Rep. Jason Smith, a Missouri Republican, is expected to introduce another PHIT bill late this month or in early February, and advocates hope it could gain traction as the Republican Congress looks to repeal and replace the Affordable Care Act.

Ruppersberger, who said he would sign on again as a co-sponsor, called the proposal a "common sense tax incentive to promote exercise."

"It decreases the cost of becoming physically active," and could reduce an individual's fitness and sports-related expenses by 20 percent to 30 percent, he said. Reversing a growing trend of inactivity, which has led to an increase in chronic diseases and skyrocketing health care costs, will ultimately reduce those costs, he said.

Maryland Rep. Andy Harris, a Republican, also favors the idea.

"I am supportive of allowing people to use the flexible spending account on expenses that keep people healthy," he said in an email.

The Congressional Joint Committee on Taxation estimated the pre-tax accounts would lead to $2.5 billion in lost tax revenue over 10 years. Proponents argue that giving people incentives to invest in healthier lifestyles will reduce health care costs by much more in the long run.

The World Health Organization reports that future medical spending would decrease by $3.20 for every $1 invested in activity. That would mean an $8 billion reduction in medical spending, bill supporters say.

But not everyone sees the proposal as a good idea.

"This bill is kind of silly," said Michael Cannon, director of health policy studies at the Cato Institute, a conservative think tank.

Lines between legitimate and non-legitimate fitness expenses can be easily blurred, with makers of running shoes potentially arguing that their products should be sold tax-free, he said.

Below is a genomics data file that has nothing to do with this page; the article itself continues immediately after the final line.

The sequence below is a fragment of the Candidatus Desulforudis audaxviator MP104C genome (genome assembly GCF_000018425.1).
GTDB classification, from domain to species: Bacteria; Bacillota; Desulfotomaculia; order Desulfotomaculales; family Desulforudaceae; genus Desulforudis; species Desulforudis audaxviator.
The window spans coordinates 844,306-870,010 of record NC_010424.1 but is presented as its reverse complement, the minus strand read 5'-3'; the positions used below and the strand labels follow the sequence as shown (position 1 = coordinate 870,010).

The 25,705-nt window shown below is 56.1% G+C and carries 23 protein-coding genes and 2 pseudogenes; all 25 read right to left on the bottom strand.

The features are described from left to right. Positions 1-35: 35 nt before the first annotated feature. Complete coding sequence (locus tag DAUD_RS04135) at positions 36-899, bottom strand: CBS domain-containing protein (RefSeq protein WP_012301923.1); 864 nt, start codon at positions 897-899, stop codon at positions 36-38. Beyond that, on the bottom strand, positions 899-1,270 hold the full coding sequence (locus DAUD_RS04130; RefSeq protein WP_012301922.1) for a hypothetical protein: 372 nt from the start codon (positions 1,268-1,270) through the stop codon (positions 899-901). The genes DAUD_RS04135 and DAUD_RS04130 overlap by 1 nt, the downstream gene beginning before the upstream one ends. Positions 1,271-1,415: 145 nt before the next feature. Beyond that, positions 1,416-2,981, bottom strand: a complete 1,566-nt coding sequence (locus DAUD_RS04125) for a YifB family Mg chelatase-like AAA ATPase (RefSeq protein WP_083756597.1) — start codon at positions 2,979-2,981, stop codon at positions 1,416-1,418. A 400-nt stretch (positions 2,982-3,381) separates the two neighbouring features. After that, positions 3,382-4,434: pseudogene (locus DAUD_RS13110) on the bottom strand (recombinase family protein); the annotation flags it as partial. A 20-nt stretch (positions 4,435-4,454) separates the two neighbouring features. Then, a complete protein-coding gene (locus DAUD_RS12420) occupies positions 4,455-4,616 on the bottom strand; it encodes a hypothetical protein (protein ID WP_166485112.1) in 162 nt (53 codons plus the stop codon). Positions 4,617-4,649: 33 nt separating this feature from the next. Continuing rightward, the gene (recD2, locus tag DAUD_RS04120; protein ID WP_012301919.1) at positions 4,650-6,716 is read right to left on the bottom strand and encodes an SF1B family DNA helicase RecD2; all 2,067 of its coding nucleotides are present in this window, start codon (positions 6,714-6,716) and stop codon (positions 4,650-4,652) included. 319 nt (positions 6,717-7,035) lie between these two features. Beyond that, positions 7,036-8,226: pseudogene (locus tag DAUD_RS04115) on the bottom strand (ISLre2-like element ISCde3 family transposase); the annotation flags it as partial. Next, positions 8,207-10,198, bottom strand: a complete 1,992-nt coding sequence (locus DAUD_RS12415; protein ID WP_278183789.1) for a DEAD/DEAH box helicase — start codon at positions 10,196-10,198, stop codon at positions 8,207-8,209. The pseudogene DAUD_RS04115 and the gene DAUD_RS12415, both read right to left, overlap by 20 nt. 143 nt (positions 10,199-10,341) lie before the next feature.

"You're just stretching it a little too far," Cannon said. "This legislation shows why having any tax breaks for certain types of consumption is silly, because the definition of that consumption gets stretched beyond recognition."

Roberton Williams, a senior fellow at the Tax Policy Center, said the bill would help the people who are already exercising. Poor people wouldn't be able to afford to put the money aside in flexible spending accounts, he said.

It is an argument often brought up about health spending accounts. People who have them tend to have the money to put aside.

"The idea is to encourage people to get out and exercise," Williams said. "The big problem is the fact that it has a particular purpose, but it will provide a lot of windfall and benefits to people who are already doing what they should."

A better alternative, he said, would be to give people a credit or subsidized membership.

"If you really want to encourage people to do something, say here is a free membership," Williams said.

But Mark Miller, chief operating officer of Merritt Clubs, which operates nine fitness centers in the Baltimore region, said PHIT could boost the number of people who join or regularly use health clubs. Miller said he sees room for the 18 percent of people who belong to health clubs to grow if people feel they can save money on fees often viewed as a luxury, not a necessity.